City IDs, pursues next water supply
The City of San Angelo has identified the leading option for its next water supply and taken the first step toward its development.
The Concho River Water Project is a move to extend San Angelo’s sources beyond its lakes and the Hickory Aquifer. It will do so by adding a reliable and sustainable source that will help meet water needs for decades to come.
The project involves releasing highly treated water from the City’s wastewater treatment plant into the Concho River. After it has flowed down that “natural pipeline,” the water will be recouped farther downstream. From there, it will be piped to the water treatment plant, where it will be treated to drinking standards.
“This is water San Angelo already has,” said attorney Jason Hill, the City’s special counsel for water. “We’re just able to make better use of it. It’s a win-win for the community.”
On Sept. 18, the City Council unanimously agreed to pursue state permits that will ensure the water is treated to adequately high standards before its release into the river.
Prior to recommending the Concho River project, engineers and City staff studied 24 possible water supplies. Those included surface water, groundwater and direct reuse. The experts and City officials concluded the Concho River Water Project is a reliable and cost-effective source, will produce water with an improved taste, can be developed relatively quickly, and utilizes proven science. Cities have long released their treated wastewater downstream into streams, rivers and lakes. Treated wastewater from Ballinger, Robert Lee and Winters, for instance, flows into San Angelo’s primary water source, Ivie Reservoir.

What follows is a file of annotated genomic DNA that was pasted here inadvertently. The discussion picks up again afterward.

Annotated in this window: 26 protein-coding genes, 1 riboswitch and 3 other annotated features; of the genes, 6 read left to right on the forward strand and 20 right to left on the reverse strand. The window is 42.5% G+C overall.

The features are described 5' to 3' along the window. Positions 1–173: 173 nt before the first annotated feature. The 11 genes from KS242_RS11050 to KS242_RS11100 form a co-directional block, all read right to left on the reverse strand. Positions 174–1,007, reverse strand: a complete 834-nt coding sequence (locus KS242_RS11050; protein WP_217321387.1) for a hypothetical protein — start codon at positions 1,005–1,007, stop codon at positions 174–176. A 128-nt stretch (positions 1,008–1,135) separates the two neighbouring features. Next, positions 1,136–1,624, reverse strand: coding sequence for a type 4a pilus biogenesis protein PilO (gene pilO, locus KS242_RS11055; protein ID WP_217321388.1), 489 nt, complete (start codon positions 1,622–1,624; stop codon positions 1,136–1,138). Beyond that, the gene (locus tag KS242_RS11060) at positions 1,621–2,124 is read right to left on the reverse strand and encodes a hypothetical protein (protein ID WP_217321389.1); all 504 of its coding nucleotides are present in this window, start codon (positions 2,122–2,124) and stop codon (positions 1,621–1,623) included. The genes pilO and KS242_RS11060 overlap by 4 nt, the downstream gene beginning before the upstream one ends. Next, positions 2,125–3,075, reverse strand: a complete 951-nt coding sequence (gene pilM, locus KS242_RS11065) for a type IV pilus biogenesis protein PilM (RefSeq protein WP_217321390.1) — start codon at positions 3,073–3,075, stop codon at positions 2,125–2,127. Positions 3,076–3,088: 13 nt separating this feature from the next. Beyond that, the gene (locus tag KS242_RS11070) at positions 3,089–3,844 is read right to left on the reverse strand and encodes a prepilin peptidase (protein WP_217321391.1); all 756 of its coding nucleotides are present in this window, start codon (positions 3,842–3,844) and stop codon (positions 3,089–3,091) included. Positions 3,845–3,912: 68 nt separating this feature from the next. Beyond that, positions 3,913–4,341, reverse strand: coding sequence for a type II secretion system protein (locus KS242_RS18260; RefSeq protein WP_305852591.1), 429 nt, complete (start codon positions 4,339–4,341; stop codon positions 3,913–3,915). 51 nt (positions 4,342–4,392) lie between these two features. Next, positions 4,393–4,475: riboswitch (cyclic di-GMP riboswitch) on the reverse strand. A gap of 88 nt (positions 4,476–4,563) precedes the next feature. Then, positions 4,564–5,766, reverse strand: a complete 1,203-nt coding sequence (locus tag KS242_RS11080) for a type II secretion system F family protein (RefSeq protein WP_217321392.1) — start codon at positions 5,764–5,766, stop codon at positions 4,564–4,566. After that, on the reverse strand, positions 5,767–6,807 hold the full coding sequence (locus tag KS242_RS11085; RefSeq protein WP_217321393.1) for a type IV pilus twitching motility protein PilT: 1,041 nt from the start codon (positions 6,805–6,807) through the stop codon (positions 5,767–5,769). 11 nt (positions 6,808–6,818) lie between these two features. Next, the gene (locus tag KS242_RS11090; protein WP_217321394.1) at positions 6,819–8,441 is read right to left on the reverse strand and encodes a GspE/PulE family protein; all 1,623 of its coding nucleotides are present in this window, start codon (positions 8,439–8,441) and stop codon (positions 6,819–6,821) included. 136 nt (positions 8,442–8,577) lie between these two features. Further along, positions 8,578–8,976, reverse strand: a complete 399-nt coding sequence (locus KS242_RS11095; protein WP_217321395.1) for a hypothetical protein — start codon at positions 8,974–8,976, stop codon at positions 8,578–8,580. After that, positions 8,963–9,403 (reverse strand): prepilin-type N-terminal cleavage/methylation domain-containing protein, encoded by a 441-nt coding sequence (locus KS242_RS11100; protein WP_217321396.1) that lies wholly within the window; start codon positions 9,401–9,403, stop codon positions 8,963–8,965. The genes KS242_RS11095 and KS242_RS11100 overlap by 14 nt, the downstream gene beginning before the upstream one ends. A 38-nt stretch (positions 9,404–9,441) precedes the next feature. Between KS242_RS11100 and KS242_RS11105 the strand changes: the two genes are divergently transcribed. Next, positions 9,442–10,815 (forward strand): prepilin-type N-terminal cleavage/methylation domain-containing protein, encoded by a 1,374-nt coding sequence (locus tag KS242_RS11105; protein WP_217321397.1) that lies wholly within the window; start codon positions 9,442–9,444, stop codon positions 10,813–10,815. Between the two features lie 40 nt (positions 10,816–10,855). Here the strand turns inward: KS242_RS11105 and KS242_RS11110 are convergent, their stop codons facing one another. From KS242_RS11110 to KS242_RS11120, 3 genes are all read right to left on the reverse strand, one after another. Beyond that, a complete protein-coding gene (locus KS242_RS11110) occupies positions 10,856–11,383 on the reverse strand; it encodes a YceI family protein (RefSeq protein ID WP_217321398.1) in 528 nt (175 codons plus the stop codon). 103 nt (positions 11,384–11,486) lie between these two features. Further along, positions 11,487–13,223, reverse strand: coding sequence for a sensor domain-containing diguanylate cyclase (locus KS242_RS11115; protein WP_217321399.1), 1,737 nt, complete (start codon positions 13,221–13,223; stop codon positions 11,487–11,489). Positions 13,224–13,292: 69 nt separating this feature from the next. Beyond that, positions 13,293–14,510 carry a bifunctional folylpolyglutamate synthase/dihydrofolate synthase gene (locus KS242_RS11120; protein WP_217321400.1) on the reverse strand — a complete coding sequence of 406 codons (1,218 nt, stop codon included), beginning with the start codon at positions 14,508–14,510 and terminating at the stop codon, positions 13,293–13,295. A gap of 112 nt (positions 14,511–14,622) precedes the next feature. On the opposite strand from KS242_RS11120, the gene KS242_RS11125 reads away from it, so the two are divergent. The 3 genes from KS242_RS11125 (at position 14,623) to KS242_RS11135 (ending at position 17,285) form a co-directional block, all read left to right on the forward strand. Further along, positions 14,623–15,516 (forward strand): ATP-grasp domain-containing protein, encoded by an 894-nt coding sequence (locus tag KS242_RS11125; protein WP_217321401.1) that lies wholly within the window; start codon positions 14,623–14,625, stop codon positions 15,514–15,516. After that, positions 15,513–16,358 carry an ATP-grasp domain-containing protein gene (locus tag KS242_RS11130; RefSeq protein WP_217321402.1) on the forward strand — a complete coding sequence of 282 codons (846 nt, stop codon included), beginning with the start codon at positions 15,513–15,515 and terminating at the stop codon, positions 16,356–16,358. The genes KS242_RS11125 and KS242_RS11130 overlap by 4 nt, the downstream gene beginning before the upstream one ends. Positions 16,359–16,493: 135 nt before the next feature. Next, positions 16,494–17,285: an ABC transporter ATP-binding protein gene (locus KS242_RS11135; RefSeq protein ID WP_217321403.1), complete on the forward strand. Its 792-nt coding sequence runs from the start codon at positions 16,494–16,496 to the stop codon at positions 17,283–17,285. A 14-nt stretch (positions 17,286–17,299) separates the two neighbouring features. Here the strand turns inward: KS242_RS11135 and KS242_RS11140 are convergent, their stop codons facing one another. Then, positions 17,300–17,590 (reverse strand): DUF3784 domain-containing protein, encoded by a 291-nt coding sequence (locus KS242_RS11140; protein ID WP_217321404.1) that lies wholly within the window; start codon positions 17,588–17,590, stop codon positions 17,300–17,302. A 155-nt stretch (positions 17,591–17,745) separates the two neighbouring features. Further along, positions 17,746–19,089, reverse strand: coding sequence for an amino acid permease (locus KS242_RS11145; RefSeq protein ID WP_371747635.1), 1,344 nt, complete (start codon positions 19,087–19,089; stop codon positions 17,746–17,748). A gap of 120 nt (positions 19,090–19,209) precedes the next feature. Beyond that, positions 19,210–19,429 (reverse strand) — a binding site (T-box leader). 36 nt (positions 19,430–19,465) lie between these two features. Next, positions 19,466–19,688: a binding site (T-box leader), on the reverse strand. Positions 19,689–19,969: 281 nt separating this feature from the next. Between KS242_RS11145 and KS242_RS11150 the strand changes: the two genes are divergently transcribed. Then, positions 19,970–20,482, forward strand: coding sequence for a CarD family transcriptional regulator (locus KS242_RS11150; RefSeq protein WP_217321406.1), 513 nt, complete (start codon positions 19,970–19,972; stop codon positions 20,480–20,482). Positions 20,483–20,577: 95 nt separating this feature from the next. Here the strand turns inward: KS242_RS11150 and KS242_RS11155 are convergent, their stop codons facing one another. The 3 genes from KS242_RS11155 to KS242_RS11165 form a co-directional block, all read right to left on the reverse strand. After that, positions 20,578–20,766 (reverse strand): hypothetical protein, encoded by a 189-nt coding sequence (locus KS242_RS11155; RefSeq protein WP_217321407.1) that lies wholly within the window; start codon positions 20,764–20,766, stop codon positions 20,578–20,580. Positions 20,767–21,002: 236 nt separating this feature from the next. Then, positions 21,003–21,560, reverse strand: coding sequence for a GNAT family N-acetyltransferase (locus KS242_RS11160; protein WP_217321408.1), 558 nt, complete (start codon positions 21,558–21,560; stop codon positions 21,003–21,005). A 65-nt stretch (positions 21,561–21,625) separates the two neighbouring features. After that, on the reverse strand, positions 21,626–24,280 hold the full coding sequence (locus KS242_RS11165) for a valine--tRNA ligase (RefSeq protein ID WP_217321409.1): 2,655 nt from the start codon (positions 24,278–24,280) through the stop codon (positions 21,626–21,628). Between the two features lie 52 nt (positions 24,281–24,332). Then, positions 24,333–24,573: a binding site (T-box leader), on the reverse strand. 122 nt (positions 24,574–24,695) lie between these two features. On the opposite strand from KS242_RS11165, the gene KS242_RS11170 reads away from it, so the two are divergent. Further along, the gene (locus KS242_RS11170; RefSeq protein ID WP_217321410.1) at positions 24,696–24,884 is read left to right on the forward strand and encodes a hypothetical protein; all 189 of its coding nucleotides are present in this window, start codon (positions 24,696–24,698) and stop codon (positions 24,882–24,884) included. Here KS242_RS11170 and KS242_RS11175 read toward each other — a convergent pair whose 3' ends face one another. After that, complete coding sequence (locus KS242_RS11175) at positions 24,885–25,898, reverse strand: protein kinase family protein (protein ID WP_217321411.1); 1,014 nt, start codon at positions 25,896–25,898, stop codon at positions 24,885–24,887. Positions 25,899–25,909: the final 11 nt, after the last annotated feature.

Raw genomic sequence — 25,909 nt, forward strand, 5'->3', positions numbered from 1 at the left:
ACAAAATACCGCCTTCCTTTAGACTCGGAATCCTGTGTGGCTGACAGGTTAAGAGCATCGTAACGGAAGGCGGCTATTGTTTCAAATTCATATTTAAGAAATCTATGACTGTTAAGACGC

“We are releasing it into the Concho so we have what we call an environmental buffer,” said Scott Hibbs, principal water resource engineer with eHT, an Abilene engineering firm. “So we’re letting Mother Nature take care of some of the treatment aspects.”
Securing state permits could take as little as two to three years. Completing the entire project could take about five years and will cost about $120 million dollars. That includes upgrades to the water and wastewater treatment plants. Those improvements would be needed regardless of which new water source was chosen.
When completed, the Concho River Water Project will produce about 7.5 million gallons per day. By comparison, the Hickory Aquifer is currently capable of producing 8 million gallons per day, although that is being expanded to 12 million gallons. San Angelo averages about 12 million gallons of daily usage.
Work continues by the West Texas Water Partnership to develop a long-term source that can serve San Angelo, Abilene and Midland. The Concho River Water Project will help meet local water demands for about the next 50 years.
“This takes San Angelo a long ways down the road of water security,” Hill said. “And when I say a long ways, I’m talking generationally … 2060, 2070.”
The project will also diversify San Angelo’s portfolio of water sources. Because the City will not be dependent upon any one source of water, San Angelo will be better able to weather times of drought.